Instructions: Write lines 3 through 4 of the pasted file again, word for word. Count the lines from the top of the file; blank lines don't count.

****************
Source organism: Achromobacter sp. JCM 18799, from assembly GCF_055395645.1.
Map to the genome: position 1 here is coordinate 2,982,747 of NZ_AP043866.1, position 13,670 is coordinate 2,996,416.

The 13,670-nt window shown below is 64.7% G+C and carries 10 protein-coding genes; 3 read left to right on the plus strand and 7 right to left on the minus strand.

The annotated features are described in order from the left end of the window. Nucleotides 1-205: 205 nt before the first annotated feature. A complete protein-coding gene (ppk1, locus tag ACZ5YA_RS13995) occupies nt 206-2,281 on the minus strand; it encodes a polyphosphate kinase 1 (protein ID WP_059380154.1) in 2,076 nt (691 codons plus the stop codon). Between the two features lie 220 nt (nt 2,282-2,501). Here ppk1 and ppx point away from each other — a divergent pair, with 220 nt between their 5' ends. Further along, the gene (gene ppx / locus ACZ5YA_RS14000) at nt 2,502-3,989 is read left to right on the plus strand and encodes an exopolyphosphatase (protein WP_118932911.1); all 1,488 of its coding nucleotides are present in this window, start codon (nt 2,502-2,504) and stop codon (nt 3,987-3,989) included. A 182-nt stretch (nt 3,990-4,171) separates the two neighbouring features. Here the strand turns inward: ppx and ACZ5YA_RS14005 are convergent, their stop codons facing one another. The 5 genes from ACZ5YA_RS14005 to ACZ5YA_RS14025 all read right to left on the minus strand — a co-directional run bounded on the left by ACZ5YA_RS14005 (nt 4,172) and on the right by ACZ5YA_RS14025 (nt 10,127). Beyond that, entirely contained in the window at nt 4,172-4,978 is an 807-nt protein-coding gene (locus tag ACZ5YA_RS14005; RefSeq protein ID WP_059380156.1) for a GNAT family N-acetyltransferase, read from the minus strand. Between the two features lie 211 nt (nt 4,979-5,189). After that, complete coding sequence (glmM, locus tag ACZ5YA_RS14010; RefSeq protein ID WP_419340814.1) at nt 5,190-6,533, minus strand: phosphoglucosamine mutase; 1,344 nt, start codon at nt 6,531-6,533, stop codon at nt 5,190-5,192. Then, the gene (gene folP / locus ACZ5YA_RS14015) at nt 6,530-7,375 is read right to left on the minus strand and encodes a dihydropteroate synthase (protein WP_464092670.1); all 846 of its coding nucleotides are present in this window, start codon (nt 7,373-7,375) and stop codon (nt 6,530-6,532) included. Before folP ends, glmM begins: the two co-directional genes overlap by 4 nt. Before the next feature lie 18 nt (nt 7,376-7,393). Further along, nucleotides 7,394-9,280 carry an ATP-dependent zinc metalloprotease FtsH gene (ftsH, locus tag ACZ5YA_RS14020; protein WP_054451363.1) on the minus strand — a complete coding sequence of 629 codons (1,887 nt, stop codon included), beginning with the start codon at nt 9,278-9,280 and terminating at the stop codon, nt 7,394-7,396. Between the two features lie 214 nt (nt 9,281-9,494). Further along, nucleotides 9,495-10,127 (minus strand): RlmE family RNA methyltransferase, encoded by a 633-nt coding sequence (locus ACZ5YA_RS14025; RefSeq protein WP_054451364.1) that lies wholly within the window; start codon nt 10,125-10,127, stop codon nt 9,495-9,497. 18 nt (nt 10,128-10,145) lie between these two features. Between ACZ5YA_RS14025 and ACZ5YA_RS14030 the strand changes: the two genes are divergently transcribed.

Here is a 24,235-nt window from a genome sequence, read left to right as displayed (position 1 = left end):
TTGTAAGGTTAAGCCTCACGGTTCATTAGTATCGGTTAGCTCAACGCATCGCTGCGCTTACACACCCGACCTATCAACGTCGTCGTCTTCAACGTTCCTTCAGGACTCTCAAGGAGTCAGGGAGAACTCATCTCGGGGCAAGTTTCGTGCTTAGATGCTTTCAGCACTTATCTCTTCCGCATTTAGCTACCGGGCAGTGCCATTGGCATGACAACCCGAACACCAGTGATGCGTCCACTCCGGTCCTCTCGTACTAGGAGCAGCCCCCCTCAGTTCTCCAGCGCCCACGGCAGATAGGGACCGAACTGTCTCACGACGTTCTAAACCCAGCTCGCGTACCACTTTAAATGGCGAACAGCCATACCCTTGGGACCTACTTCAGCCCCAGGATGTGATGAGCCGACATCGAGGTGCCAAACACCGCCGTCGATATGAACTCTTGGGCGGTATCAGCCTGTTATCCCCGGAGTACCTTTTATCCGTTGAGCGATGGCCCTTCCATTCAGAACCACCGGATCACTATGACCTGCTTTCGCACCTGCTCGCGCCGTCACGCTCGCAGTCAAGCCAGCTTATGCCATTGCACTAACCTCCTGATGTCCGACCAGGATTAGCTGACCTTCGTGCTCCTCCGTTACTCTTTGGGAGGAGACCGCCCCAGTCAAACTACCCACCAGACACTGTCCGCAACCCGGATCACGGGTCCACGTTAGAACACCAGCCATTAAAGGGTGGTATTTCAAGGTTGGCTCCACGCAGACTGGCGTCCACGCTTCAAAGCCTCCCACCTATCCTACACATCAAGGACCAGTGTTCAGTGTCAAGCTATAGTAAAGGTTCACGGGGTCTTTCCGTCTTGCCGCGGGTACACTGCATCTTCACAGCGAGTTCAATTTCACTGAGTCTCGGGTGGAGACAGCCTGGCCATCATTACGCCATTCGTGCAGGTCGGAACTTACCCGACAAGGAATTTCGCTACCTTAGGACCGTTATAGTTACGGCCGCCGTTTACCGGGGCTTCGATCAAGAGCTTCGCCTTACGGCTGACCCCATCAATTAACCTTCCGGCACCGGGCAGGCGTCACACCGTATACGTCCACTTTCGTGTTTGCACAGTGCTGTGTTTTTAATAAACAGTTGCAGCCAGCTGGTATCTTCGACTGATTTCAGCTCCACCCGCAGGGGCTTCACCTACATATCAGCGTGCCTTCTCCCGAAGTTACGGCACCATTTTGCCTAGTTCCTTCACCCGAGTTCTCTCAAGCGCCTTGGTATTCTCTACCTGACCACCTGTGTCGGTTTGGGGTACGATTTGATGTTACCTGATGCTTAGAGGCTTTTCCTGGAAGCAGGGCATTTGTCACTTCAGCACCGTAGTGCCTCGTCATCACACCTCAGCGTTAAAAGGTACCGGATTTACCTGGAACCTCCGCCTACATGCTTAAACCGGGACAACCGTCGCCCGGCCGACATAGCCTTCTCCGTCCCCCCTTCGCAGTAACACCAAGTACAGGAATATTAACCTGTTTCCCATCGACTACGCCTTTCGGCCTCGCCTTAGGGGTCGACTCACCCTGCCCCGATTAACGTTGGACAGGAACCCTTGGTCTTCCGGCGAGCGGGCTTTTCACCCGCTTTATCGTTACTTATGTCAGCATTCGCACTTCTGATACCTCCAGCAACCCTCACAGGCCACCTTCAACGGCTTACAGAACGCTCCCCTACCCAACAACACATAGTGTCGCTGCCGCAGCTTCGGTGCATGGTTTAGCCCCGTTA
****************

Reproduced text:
The 13,670-nt window shown below is 64.7% G+C and carries 10 protein-coding genes; 3 read left to right on the plus strand and 7 right to left on the minus strand.

The annotated features are described in order from the left end of the window. Nucleotides 1-205: 205 nt before the first annotated feature. A complete protein-coding gene (ppk1, locus tag ACZ5YA_RS13995) occupies nt 206-2,281 on the minus strand; it encodes a polyphosphate kinase 1 (protein ID WP_059380154.1) in 2,076 nt (691 codons plus the stop codon). Between the two features lie 220 nt (nt 2,282-2,501). Here ppk1 and ppx point away from each other — a divergent pair, with 220 nt between their 5' ends. Further along, the gene (gene ppx / locus ACZ5YA_RS14000) at nt 2,502-3,989 is read left to right on the plus strand and encodes an exopolyphosphatase (protein WP_118932911.1); all 1,488 of its coding nucleotides are present in this window, start codon (nt 2,502-2,504) and stop codon (nt 3,987-3,989) included. A 182-nt stretch (nt 3,990-4,171) separates the two neighbouring features. Here the strand turns inward: ppx and ACZ5YA_RS14005 are convergent, their stop codons facing one another. The 5 genes from ACZ5YA_RS14005 to ACZ5YA_RS14025 all read right to left on the minus strand — a co-directional run bounded on the left by ACZ5YA_RS14005 (nt 4,172) and on the right by ACZ5YA_RS14025 (nt 10,127). Beyond that, entirely contained in the window at nt 4,172-4,978 is an 807-nt protein-coding gene (locus tag ACZ5YA_RS14005; RefSeq protein ID WP_059380156.1) for a GNAT family N-acetyltransferase, read from the minus strand. Between the two features lie 211 nt (nt 4,979-5,189). After that, complete coding sequence (glmM, locus tag ACZ5YA_RS14010; RefSeq protein ID WP_419340814.1) at nt 5,190-6,533, minus strand: phosphoglucosamine mutase; 1,344 nt, start codon at nt 6,531-6,533, stop codon at nt 5,190-5,192. Then, the gene (gene folP / locus ACZ5YA_RS14015) at nt 6,530-7,375 is read right to left on the minus strand and encodes a dihydropteroate synthase (protein WP_464092670.1); all 846 of its coding nucleotides are present in this window, start codon (nt 7,373-7,375) and stop codon (nt 6,530-6,532) included. Before folP ends, glmM begins: the two co-directional genes overlap by 4 nt. Before the next feature lie 18 nt (nt 7,376-7,393). Further along, nucleotides 7,394-9,280 carry an ATP-dependent zinc metalloprotease FtsH gene (ftsH, locus tag ACZ5YA_RS14020; protein WP_054451363.1) on the minus strand — a complete coding sequence of 629 codons (1,887 nt, stop codon included), beginning with the start codon at nt 9,278-9,280 and terminating at the stop codon, nt 7,394-7,396. Between the two features lie 214 nt (nt 9,281-9,494). Further along, nucleotides 9,495-10,127 (minus strand): RlmE family RNA methyltransferase, encoded by a 633-nt coding sequence (locus ACZ5YA_RS14025; RefSeq protein WP_054451364.1) that lies wholly within the window; start codon nt 10,125-10,127, stop codon nt 9,495-9,497. 18 nt (nt 10,128-10,145) lie between these two features. Between ACZ5YA_RS14025 and ACZ5YA_RS14030 the strand changes: the two genes are divergently transcribed.